Bitton scored the winner on 82 minutes. Another good cross from the right paid dividends and the ball took a deflection to the far post where the young 18 year old substitute, Jack Welling, happily netted from a few yards out. The loud cheer from the home crowd could no doubt be heard as far as Bath, but evidently not as far as the clubhouse bathroom which is where POSH Mate was at the time; he was oblivious to events and returned to join us muttering something about extra-time and purple wee.

Within a minute of the goal, it seemed that the Cogenhoe goalkeeper Darren Watts would be sent off for handling outside the area, after he stumbled clumsily into a long ball. The referee showed a degree of leniency and brandished only a yellow card. From the free-kick, another cracking, thunderous strike from Scott drew yet another wonderful save from Watts.

Time was up for Cogenhoe United; as the dying minutes came and went, they had a couple of half-chances with their captain Neil Champleovier urging them on for a late equaliser. This never came and the final whistle was met with scenes of joy from one set of players and disappointment from the other.

Once again, a good FA Vase game to add to the memory bank. The Recreation Ground is situated at one end of the village of Bitton, and is set in a large amount of open space owned by the club and used as pitches for training and matches for other Bitton teams (including a ladies team). The game ended dry; the forecasted rain never materialised and as we left we were treated to a good view of the Cotswolds Escarpment to the east. As Bitton marched off the pitch and into the Fifth Round of the FA Vase for the first time in their history, Cogenhoe had only a depressingly long journey back home mindful of the fact that this is their fourth unsuccessful attempt to get beyond this stage of the competition. I wish Cogenhoe United all the best for the remainder of their season.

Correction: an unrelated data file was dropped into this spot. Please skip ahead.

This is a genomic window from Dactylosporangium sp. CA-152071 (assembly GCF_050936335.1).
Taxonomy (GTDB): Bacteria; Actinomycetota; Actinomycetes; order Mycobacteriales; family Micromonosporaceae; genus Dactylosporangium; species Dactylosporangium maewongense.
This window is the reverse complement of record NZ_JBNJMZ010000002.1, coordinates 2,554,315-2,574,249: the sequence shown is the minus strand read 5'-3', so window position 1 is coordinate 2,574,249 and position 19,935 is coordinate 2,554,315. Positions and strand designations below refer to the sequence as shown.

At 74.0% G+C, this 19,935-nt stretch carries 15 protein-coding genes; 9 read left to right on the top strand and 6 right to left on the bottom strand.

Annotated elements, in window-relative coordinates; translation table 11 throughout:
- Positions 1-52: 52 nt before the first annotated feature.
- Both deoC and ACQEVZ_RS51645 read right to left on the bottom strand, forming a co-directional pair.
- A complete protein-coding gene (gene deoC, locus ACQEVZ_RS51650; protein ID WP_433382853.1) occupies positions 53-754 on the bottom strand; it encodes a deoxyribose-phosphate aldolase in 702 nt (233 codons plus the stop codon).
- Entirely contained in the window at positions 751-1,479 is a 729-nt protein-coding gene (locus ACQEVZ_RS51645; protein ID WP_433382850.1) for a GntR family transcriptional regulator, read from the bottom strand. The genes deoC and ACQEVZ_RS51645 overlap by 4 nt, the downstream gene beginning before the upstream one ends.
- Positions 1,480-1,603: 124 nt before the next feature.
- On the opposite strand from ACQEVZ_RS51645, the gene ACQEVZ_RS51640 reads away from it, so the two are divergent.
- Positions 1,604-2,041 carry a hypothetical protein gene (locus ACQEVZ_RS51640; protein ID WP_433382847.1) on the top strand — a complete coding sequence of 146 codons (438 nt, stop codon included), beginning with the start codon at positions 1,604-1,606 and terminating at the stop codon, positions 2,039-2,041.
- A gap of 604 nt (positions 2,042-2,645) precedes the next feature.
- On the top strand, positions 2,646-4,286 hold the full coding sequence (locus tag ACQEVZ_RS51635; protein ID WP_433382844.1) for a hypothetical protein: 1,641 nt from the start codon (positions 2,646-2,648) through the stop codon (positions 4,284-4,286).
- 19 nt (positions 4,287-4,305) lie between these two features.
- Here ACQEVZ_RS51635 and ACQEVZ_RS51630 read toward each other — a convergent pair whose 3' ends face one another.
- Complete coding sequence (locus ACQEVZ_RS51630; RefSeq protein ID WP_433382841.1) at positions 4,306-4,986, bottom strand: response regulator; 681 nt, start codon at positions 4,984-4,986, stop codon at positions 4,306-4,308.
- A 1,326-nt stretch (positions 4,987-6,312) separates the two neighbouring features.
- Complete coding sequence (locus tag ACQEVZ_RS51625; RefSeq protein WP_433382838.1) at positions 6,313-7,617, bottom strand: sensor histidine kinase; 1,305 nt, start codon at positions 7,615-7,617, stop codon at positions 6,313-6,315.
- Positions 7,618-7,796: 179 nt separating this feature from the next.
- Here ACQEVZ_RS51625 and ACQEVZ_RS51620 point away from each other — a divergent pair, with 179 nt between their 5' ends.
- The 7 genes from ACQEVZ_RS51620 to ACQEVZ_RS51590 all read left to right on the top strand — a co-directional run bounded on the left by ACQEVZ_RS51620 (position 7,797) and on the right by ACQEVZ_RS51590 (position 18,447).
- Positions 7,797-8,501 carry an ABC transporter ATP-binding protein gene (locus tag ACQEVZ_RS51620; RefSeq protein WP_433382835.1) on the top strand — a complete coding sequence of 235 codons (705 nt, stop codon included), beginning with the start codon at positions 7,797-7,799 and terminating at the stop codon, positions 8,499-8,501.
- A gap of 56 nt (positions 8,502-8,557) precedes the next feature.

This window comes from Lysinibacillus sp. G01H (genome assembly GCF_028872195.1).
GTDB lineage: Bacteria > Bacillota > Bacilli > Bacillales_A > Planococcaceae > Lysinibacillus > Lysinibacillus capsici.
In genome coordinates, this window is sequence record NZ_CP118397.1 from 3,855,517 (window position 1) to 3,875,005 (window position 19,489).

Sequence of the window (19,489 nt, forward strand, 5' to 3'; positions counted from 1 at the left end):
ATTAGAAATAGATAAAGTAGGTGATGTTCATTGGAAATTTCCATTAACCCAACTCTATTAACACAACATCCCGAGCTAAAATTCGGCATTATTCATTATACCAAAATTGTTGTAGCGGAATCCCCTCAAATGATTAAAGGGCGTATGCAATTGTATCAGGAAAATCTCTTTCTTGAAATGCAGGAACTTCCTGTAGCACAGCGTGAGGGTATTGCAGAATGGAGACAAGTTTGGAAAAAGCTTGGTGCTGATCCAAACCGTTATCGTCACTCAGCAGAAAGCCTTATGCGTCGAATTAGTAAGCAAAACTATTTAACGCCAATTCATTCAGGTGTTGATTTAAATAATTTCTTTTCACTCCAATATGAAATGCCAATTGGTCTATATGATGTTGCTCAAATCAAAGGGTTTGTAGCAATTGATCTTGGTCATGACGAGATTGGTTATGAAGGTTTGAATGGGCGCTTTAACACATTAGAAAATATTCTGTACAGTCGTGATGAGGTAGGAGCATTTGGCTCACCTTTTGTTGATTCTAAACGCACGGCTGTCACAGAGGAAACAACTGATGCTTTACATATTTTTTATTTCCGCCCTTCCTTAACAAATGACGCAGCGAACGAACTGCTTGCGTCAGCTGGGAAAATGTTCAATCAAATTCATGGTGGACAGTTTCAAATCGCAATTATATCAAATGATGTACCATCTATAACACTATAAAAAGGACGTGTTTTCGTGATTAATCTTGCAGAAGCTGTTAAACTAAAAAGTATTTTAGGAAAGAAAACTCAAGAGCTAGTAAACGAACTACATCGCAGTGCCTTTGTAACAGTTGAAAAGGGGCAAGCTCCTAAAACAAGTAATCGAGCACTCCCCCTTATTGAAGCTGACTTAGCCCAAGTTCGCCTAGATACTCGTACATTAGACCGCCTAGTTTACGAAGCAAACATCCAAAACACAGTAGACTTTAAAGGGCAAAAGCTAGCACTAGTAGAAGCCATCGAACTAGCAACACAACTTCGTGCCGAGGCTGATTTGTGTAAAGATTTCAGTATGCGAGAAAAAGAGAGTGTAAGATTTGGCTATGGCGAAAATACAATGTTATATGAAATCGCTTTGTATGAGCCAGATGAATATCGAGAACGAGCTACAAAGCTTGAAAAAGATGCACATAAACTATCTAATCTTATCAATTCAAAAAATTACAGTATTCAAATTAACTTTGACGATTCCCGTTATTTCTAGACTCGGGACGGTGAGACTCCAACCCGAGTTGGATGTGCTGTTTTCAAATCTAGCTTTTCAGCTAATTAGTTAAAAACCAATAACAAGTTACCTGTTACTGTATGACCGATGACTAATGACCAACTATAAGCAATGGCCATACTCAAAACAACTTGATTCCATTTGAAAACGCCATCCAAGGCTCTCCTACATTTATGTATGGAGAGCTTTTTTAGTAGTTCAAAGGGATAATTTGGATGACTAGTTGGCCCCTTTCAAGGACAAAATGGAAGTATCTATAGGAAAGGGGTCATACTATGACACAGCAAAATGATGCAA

Now, it’s a case of waiting to see where Bitton AFC will be off to in the next round. In the meantime I have time to test out a theory which involves a bucket of beetroot, a colour chart and several trips to the loo.

For more of my photos from the game, please click [here].
Thanks to Sports Photographer Neil Brookman for his photos [here].

Friday, 16 January 2009

Whisper It Quietly

I was born in Glossop, Derbyshire. Many people think that I come from Yorkshire or my accent defines me as a Lancastrian or a Mancunian, even friends who have known me for years. Glossop is a small market town, tucked away on the edge of the High Peak in the Derbyshire Dales. With a history defined by the woollen and cotton industries, there remains evidence of its past; as you drive down off the Peak on the Snake Pass from Buxton and Sheffield, it is the large old mills that still frame the town and provides clues to its origins. Generations of my family have grown up in Glossop, and although I only spent a few years of my early life there, I harbour an unexplained affinity for the place.

The FA Vase went to Glossop this week. The trophy travels the country as part of the FA's media campaign to promote the competition, and it was on show at the town's football club ahead of their Fourth Round tie tomorrow. Glossop North End FC has a rich history; they are former members of the Football League (1898 to 1915) and have reached the Quarter-Finals of the FA Cup (1909). At the time the club's chairman and benefactor was Sir Samuel Hill-Wood who would eventually become chairman of Arsenal. You may recognise the family name and its present day association with the famous North London club.

For Glossop, the arrival of the trophy heightened the levels of excitement surrounding tomorrow's match and has shone the spotlight, for a short while, on the old mill town. Glossop North End welcomes Stewarts & Lloyds Corby to their Surrey Street ground and the club is confident of progressing further in the competition. I'm sure that their Northamptonshire visitors will have a say and will be fuelled by their own, comparable, hopes and expectations.